And the thing is, it’s not as though this is the final book in the “breaking the edge” series; it’s the “Acts” series, so even though the prior book was named “BTE,” neither this nor the series, is. I just feel that it would be a far more effective cover with either a different, relevant (and identifiable) transparent object, layered between the marbleized background and the dancers, or nothing at all, other than the ombre-effect you have around them or their torsos.

    Other than that kibitz, I think for a newbie you are doing really terrific covers. Truly. I even like the font in this setting. 🙂 (And the crew here will tell you, I never like the fonts!)

    Good luck.

    1. I think it’s just supposed to be two uneven lines, but now that you said “sweaty torso,” I’ll never be able to see anything else.

  8. Whoa! Where your previous book looked to be more about sports than romance, this one definitely looks to be more about out-and-out erotica than sports. Yes, once I go from thumbnail to full picture, I can see that the couple’s skimpy outfits are dancing tights… and that the woman is in fact wearing a skimpy outfit (rather than nothing). Anyway, what the imagery on this cover fairly shouts is “This book is about sex!”

    If that’s what you want it to say, well, I guess you’ve succeeded. Still, that’s quite a sudden shift in tone from your first submission on here to be a continuation of the first story. So the protagonist from the first book and her love interest were very successful at breaking the ice (so to speak) with each other, I take it?

    Something else I can’t help noticing: when looking for anywhere the first book might have been published (to see if this book cover’s style is consistent with that of its predecessor), I drew a complete blank on Amazon, Barnes & Noble, Lulu, and Smashwords. You haven’t published it yet? I can see some sense in the marketing strategy of withholding the first book from publication until you get finished with this one so you can publish them both simultaneously, but do let us know up front if that’s what you’re doing.

    Assuming your cover is meant to be as erotic as it looks, I have only two remaining nitpicks:
    1. The title is a little tricky to read in thumbnail, especially since the tail of the “g” somehow seems to have dropped behind the “break” lines (or naked torso or whatever that’s supposed to be) somehow; you should probably make your title a bit bolder and more opaque all around.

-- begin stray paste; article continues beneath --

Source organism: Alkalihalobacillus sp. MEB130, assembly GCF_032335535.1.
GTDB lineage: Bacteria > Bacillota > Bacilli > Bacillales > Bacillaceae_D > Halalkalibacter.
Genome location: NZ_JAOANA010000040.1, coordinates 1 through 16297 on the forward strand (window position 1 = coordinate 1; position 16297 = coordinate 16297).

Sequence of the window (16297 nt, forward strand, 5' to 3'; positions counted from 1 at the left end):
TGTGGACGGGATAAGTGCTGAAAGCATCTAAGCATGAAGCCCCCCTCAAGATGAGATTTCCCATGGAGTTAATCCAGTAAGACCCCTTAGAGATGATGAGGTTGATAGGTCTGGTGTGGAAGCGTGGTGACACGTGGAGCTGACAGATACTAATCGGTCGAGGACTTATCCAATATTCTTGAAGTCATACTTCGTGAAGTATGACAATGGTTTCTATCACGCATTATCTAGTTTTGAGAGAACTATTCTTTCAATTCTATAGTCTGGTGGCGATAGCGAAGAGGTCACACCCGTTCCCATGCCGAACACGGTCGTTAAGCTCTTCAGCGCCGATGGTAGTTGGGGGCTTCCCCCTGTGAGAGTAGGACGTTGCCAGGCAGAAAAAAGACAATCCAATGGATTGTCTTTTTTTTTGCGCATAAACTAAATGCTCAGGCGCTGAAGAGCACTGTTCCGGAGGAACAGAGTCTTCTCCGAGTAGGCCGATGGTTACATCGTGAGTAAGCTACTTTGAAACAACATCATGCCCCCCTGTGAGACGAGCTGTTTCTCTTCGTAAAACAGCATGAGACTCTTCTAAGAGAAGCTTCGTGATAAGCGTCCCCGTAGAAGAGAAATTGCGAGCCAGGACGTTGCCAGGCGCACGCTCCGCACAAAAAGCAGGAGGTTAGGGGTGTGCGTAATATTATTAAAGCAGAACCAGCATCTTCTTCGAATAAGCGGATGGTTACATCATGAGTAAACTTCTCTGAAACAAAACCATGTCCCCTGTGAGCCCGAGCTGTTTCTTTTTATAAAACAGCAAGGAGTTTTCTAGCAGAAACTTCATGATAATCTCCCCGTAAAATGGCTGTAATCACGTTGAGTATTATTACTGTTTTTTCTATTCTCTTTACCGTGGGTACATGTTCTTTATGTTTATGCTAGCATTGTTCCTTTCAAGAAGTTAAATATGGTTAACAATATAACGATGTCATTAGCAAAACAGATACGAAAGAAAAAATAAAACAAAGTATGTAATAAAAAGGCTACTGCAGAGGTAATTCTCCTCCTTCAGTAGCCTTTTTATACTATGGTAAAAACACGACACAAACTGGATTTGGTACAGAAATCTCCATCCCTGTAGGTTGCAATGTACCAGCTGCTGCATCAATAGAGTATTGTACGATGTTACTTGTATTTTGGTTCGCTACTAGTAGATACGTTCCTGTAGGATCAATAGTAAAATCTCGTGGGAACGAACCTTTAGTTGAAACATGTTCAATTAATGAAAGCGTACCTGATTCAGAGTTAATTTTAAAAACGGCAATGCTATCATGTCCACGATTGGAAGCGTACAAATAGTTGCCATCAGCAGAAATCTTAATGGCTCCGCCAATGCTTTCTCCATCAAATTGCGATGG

2. You didn’t mention your first book was going to be part of any series (or duology), but now that it evidently is, shouldn’t that subtitle indicate this is the conclusion of the ACTS series? “Final” is an accurate but some what unusual usage of the term (which most English speakers usually use to refer to the last of more than two of something). As for this being a “book of ACTS” series, the first thing any Christian or just any casual Bible reader is likely to say on seeing that subtitle is “I sure don’t remember reading about anything like this in the book of Acts!” To avoid such confusion, you should definitely stick a “the” in front of the word “ACTS” to let them know this is a part of the ACTS series and not the last of some kind of series concerning the Biblical book of Acts.

    Beyond that, well… dancing in all of its forms has always had some rather sexual overtones and sexuality is a rather necessary part of romance, so you’ll have no trouble convincing your prospective readers of this book’s romantic potential. Just try to make sure the sex isn’t all they’re seeing here. As marketing executives will tell you, some more recent studies show that while cranking up the erotic imagery in an advertisement does make the ad more memorable, people remembering the ad tend to recall mainly the sexy stuff and not much about what exactly it was selling; you might want to go a little bit easier on the sex on your cover if you want your prospective readers to remember this is supposed to convince them to purchase a book.

    1. If its only two books, isn’t that a duology, not a series?

      And you could call it “part” as in final part. Or not. Slightly brainstorming here based on RK’s post.

  9. You’ve come up with much that is good and executed the typography very well, and kudos for carrying across the styling from Breaking The Edge in many ways successfully.

    But I agree that its strikes me as a problem that these covers are so tonally dissonant from each other. Partly that’s the content of the imagery (as other point out, this goes from one extreme to the other on the sport/romance scale – at least at first glance this cover looks not just romantic but almost overtly sexual). But it’s also about the styling for me. The first photo was blurry and action-y, flatly lit and blurry but all the more energetic for it. It’s a bold design choice but one that works because it has been well handled (I did have a few suggestions to make over on that thread along with others, but it largely hangs together well).

    Whereas this dance photo is in an entirely different style – a studio-lit, posed and mannered photo. It’s a lot more traditional (bar the overtly suggestive pose) than your first for a (YA) romance novel image. It also lacks any link subject-wise – snowboarding and ballet are quite dissonant subjects. Producing covers in a series is an exercise in balancing difference/sameness but for me this is just too different to your first.

    As I tend to do when a cover has a lot of good points and the criticisms become fiddling and hard to explain I’ve found it easier to show rather than tell! So here’s my in-depth blog post about what I think the problem here is and how I think it needs to be addressed to produce a really successful cover I’ve mocked up several versions and explained the process.

    All the images are from Shutterstock and I did a quick grab or your typography off the images here.

Leave a Reply

Your email address will not be published. Required fields are marked *

You may use these HTML tags and attributes: <a href=""> <b> <blockquote> <code> <em> <i> <strike> <strong> <img src="">

Contact Form Powered By :